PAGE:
BAPTIST, GEORGE, logging contractor; b. 7 Jan. 1808 at Coldstream, a small town in Berwickshire, Scotland; d. 11 May 1875 at Trois-Rivières, Quebec.
Nothing specific is known about George Baptist’s childhood and adolescence. In 1832 he emigrated to Canada, and first went to live near Lake Etchemin (Dorchester County, Quebec); he was employed in the sawmills of Sir John Caldwell* and acquired valuable experience for his future career. In 1834 he was at Pointe de Lévy, where he worked in the flour-mills. He apparently combined this occupation with the management of a similar mill on the Rivière Jacques-Cartier (Portneuf County). These activities did not in the end take him away from the logging business, since in 1846 he bought the sawmill on the Rivière Cachée, in the Saint-Maurice region; this mill had lain abandoned for two years following the death of its owner, the assemblyman Edward Greives.
By the time George Baptist settled in the Saint-Maurice region, several inventories of its economic resources had already been made. In 1829, as a result of the preliminary inquiry by Joseph Bouchette* in 1828, the government of Lower Canada had entrusted to Lieutenant F. L. Ingall the mission “of exploring more thoroughly a certain part of the province between the Saint-Maurice and Ottawa Rivers that was still barren and uncultivated.” Ingall stressed in his report that the rocky, sandy soil of the Saint-Maurice area was not suitable for agriculture; the forests, however, were rich in red and white pine, although spruce was the most common.
Ingall’s team had noticed logs floating on the Rivière Bostonnais; already, in this period, men were cutting down trees on the upper Saint-Maurice. It is probable that the owners of the ironworks claimed exclusive rights for themselves, particularly on the Saint-Étienne fief. The fruitless petitions of Peter Patterson* (1831) and John Thompson (1836) to obtain cutting rights on these lands are suggestive in that respect. This situation forced less wealthy entrepreneurs to go higher up the river, and delayed the real exploitation of the enormous lumber potential of the Saint-Maurice basin. Furthermore, the Saint-Maurice appeared to be a “detestable timber route”: its difficult course became unnavigable between Les Piles and Shawinigan, where it was interrupted by numerous falls.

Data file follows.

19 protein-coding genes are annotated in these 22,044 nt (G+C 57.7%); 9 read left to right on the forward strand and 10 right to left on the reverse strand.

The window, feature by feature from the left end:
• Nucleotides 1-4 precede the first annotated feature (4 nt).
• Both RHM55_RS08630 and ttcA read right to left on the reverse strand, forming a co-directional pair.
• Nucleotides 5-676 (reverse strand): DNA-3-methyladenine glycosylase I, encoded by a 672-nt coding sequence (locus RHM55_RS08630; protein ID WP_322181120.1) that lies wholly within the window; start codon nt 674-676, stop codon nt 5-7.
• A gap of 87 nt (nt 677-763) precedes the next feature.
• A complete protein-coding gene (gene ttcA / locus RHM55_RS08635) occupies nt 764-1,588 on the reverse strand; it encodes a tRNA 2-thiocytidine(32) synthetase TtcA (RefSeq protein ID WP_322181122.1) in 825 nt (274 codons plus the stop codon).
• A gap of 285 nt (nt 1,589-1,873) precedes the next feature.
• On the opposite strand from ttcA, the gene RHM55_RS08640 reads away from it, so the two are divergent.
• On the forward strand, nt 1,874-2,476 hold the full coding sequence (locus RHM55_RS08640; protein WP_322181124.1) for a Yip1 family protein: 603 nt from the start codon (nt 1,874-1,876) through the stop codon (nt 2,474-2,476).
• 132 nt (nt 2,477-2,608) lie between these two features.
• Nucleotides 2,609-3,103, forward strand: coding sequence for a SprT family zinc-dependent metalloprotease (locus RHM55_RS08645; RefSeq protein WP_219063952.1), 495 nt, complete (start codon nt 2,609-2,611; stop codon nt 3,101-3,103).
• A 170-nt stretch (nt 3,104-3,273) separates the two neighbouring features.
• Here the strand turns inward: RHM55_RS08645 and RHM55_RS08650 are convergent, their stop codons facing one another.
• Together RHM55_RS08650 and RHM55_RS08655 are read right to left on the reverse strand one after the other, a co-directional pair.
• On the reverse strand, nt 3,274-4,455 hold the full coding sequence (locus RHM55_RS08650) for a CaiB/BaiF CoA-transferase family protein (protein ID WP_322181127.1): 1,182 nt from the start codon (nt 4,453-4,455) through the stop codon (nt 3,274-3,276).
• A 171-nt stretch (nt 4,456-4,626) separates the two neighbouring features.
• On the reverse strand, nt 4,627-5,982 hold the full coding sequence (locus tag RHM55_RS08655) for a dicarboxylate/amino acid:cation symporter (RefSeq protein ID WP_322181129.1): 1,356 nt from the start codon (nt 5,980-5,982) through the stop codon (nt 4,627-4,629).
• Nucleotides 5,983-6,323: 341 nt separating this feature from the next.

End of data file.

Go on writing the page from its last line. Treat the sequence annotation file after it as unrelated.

Government action for the purpose of harnessing the Saint-Maurice became apparent only towards the end of the 1840s. During this period the Quebec economy was marked by a flow of capital into logging operations. The government, spurred on by the action of the contractors, ordered a systematic survey to be made of the Saint-Maurice region in 1847–48; in 1851 it started on the construction of slides and booms; finally, in 1852, the commission headed by Étienne Parent proposed a policy of making grants of crown lands. This clearing of the way made it possible for Trois-Rivières to emerge from the lethargy that had beset it since the end of its fur-trading era, and to share once more in economic growth, which was now symbolized by lumber camps, cribs, and sawmills.